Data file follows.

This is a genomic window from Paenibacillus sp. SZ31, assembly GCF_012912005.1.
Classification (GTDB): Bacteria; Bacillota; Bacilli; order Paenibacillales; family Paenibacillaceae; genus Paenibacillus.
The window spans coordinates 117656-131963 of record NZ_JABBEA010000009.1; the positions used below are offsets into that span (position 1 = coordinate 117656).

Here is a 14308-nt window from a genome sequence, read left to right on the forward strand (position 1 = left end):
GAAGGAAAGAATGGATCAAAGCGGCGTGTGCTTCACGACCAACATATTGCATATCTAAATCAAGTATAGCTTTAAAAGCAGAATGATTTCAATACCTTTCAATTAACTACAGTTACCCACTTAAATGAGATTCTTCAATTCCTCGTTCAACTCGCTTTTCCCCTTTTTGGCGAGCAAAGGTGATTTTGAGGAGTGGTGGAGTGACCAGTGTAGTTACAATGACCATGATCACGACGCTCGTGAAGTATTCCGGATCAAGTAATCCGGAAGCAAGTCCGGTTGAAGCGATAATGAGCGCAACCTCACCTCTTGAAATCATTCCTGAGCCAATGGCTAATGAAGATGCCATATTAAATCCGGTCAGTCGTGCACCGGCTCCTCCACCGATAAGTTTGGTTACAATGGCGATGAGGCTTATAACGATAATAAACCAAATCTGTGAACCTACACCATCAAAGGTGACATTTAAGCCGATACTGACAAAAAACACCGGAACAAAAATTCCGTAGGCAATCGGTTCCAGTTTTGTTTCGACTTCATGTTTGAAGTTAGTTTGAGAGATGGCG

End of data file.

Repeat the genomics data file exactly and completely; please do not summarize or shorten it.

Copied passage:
This is a genomic window from Paenibacillus sp. SZ31, assembly GCF_012912005.1.
Classification (GTDB): Bacteria; Bacillota; Bacilli; order Paenibacillales; family Paenibacillaceae; genus Paenibacillus.
The window spans coordinates 117656-131963 of record NZ_JABBEA010000009.1; the positions used below are offsets into that span (position 1 = coordinate 117656).

Here is a 14308-nt window from a genome sequence, read left to right on the forward strand (position 1 = left end):
GAAGGAAAGAATGGATCAAAGCGGCGTGTGCTTCACGACCAACATATTGCATATCTAAATCAAGTATAGCTTTAAAAGCAGAATGATTTCAATACCTTTCAATTAACTACAGTTACCCACTTAAATGAGATTCTTCAATTCCTCGTTCAACTCGCTTTTCCCCTTTTTGGCGAGCAAAGGTGATTTTGAGGAGTGGTGGAGTGACCAGTGTAGTTACAATGACCATGATCACGACGCTCGTGAAGTATTCCGGATCAAGTAATCCGGAAGCAAGTCCGGTTGAAGCGATAATGAGCGCAACCTCACCTCTTGAAATCATTCCTGAGCCAATGGCTAATGAAGATGCCATATTAAATCCGGTCAGTCGTGCACCGGCTCCTCCACCGATAAGTTTGGTTACAATGGCGATGAGGCTTATAACGATAATAAACCAAATCTGTGAACCTACACCATCAAAGGTGACATTTAAGCCGATACTGACAAAAAACACCGGAACAAAAATTCCGTAGGCAATCGGTTCCAGTTTTGTTTCGACTTCATGTTTGAAGTTAGTTTGAGAGATGGCG